Chest infections

What is Chest infection ?

A chest infection, also known as a respiratory infection, refers to an infection of the respiratory tract by a pathogen (viral, bacterial, mycobacterial or fungal). Here we will refer to infection of the lower respiratory tract, which is also termed lung infection. 

The infection can involve the large airways (e.g. bronchitis), the small airways (e.g. bronchiolitis) or the lung tissue (e.g. pneumonia). 

Infections are also drivers of exacerbations of underlying lung disease, also referred to as flare-ups. For example, infections can lead to exacerbations of COPD, asthma, bronchiectasis and interstitial lung disease.

Chest infection covid

What are the common causes of a chest infection?

Gram-positive bacteria

  • Streptococcus pneumoniae
  • Staphylococcus aureus

Gram-negative bacteria

  • Haemophilus influenzae
  • Moraxella catarrhalis
  • Mycoplasma pneumoniae
  • Pseudomonas aeruginosa
  • Klebsiella pneumoniae
  • Acinetobacter baumanii
  • Stenotrophomonas maltophilia
  • Escherichia coli

Viruses

  • Respiratory syncytial virus
  • Rhinovirus
  • Adenoviruses
  • Human Metapneumovirus
  • Influenza viruses
  • Parainfluenza viruses
  • Coronaviruses (including SARS-CoV-2)

Mycobacterium

  • Mycobacterium tuberculosis

Non-tuberculous mycobacterium

  • M. Avium
  • M. Fortuitum
  • M. Chelonae
  • M. Kansasii
  • M. Abscessus
  • M. Xenopii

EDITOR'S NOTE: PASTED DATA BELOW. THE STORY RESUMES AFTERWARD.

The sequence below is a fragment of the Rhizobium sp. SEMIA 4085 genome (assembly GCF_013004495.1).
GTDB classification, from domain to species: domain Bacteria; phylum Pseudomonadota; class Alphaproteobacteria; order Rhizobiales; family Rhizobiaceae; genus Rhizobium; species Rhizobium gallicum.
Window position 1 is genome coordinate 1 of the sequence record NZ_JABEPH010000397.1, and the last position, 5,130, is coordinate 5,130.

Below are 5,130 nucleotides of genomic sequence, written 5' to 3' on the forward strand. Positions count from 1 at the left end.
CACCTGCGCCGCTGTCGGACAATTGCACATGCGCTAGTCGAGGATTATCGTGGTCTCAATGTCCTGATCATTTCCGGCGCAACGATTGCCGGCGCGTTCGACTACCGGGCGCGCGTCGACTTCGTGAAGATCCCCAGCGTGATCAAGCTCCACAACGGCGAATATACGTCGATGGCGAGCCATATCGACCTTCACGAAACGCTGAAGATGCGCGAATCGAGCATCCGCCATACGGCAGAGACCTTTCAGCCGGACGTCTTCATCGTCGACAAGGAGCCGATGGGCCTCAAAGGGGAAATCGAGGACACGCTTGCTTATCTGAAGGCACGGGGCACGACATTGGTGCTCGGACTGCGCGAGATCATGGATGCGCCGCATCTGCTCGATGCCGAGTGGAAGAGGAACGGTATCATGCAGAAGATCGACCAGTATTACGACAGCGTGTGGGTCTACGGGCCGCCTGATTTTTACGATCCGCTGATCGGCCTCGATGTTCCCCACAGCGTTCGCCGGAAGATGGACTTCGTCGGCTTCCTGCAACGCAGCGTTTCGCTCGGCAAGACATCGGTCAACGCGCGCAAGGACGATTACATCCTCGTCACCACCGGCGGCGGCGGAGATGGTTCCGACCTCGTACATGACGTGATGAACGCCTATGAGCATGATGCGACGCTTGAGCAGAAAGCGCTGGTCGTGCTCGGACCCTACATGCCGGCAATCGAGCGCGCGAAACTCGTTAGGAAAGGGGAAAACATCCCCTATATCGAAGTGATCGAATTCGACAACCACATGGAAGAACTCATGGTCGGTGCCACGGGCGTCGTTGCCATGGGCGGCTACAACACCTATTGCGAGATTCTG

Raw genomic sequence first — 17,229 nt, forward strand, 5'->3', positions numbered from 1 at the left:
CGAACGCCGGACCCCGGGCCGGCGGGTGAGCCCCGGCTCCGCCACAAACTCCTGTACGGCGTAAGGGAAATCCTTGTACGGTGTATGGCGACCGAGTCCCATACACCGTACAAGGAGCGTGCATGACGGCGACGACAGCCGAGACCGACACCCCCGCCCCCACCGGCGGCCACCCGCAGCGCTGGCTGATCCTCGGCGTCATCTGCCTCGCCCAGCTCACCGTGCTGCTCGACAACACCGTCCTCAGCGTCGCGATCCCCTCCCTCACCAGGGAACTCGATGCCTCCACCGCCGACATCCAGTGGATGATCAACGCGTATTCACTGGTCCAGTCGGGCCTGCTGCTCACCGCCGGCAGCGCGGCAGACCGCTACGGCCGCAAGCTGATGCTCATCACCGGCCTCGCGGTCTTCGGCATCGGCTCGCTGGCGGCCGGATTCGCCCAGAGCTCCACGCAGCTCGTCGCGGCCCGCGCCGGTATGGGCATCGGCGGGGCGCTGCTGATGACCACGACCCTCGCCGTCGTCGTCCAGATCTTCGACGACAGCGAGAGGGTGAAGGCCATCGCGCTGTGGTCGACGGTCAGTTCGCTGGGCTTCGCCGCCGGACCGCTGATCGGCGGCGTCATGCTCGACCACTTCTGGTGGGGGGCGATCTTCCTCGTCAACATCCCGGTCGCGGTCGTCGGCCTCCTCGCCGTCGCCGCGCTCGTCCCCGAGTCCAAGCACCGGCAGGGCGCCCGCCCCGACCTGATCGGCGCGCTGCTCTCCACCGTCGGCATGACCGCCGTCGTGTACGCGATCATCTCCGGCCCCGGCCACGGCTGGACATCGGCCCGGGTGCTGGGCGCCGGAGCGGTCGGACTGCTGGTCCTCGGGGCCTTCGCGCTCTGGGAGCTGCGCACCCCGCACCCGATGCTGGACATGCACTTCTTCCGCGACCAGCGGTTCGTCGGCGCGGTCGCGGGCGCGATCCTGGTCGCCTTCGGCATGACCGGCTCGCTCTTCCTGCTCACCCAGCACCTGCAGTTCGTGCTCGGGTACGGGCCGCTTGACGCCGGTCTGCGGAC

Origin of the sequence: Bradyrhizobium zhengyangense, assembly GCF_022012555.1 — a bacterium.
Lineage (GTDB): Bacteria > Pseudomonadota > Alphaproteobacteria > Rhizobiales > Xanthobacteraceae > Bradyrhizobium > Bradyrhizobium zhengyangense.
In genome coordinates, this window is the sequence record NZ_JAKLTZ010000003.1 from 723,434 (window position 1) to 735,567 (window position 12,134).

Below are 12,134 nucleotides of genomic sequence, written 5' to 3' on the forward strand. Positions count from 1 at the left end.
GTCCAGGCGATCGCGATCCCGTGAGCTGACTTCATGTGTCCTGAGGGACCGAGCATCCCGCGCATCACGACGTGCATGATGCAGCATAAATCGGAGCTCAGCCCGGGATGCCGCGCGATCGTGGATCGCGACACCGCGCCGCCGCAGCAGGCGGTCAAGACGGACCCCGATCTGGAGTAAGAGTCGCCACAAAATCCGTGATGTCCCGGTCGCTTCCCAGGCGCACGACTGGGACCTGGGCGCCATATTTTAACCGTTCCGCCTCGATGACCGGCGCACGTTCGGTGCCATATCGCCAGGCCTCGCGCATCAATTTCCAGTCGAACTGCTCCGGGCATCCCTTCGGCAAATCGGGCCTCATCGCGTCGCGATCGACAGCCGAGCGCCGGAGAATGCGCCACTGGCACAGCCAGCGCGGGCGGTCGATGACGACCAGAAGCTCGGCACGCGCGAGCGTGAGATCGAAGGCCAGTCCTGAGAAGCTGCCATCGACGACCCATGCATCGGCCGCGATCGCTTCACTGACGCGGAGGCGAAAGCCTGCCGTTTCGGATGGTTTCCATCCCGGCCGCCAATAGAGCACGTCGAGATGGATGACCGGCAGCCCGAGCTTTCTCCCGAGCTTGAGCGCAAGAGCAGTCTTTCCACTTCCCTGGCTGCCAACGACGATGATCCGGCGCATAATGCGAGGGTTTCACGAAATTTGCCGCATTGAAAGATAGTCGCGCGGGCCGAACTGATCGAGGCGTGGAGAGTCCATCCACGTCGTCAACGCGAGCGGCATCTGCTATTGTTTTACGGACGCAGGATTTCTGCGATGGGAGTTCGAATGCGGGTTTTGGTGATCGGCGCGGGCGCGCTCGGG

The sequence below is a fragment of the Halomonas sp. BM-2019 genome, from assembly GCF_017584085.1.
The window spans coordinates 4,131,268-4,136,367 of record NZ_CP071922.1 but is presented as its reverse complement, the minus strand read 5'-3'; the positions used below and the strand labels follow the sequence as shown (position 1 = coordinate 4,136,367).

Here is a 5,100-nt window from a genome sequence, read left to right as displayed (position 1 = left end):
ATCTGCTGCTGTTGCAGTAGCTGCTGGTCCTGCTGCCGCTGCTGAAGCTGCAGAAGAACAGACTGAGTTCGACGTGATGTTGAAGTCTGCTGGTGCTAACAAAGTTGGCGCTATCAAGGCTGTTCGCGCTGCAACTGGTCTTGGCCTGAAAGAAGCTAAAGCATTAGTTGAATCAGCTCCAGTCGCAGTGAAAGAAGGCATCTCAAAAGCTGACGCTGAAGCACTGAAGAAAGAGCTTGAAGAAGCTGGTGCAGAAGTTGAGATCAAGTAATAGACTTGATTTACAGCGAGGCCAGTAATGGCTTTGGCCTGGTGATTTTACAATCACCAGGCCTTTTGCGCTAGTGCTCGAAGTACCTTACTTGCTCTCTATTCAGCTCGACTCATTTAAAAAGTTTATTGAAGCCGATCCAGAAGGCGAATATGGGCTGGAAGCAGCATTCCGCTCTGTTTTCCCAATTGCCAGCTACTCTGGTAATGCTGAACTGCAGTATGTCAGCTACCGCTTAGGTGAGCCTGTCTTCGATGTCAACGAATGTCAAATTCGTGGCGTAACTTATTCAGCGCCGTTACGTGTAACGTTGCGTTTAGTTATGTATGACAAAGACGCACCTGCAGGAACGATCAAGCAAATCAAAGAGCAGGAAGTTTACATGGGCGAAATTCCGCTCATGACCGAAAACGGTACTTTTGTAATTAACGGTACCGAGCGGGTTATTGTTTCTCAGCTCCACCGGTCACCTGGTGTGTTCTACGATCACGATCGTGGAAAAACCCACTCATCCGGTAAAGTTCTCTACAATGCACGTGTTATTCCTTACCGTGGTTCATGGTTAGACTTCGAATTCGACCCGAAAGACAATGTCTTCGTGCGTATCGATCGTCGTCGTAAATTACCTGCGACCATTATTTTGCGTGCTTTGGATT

• M. Szulgai
  • M. Malmoense

Fungal

  • Aspergillus species
  • Cryptococcus species
  • Pneumocystis Jirovecii
  • Endemic mycoses
chest infection bacteria
Medication

What are the symptoms of chest infection?

 

What are the risk factors for a chest infection?

  • Respiratory disease (e.g. bronchiectasis, COPD, asthma, interstitial lung disease)
  • Smoking
  • Advanced age
  • Immunodeficiency (e.g. Primary immunodeficiency, HIV, cancer, immunosuppressant medication)
  • Malnutrition
  • Neurological conditions affecting swallow (e.g. Stroke)

What investigations are needed for chest infections?

  • Radiological  – Chest x-ray or Computed Tomography (CT) scan of the chest
  • Microbiological investigations – Sputum cultures for bacteria, mycobacteria and fungi, PCR for viruses
  • Blood tests – markers of inflammation and assessment of immune function
  • Other investigations may be needed if co-existing co-morbidities are identified (e.g. video fluoroscopy if history of aspiration)

How are chest infections treated?

The treatment will depend on the cause. 

General measures include resting and taking analgesics or anti-inflammatory medication to reduce fever and pain are helpful.

Viral infections usually resolve on their own and don’t require specific treatment other than general measures. In specific cases antiviral medication can be used (e.g. Oseltamivir for Influenza virus and Remdesivir for SARS-CoV-2).

Bacterial infections are treated with antibiotics. The type of antibiotic and duration of the treatment will depend on the suspected or identified pathogen as well as associated. co-morbidities. 

Mycobacterial infections are treated with a combination of antimicrobials. The duration of treatment depends on the identified mycobacterium (e.g. 6 months for pulmonary tuberculosis and 18-24 months for non-tuberculous mycobacteria). 

Fungal infections are treated with anti-fungal drugs (e.g. itraconazole, voriconazole, posaconazole, caspofungin, micafungin, amphotericin, terbenefine).

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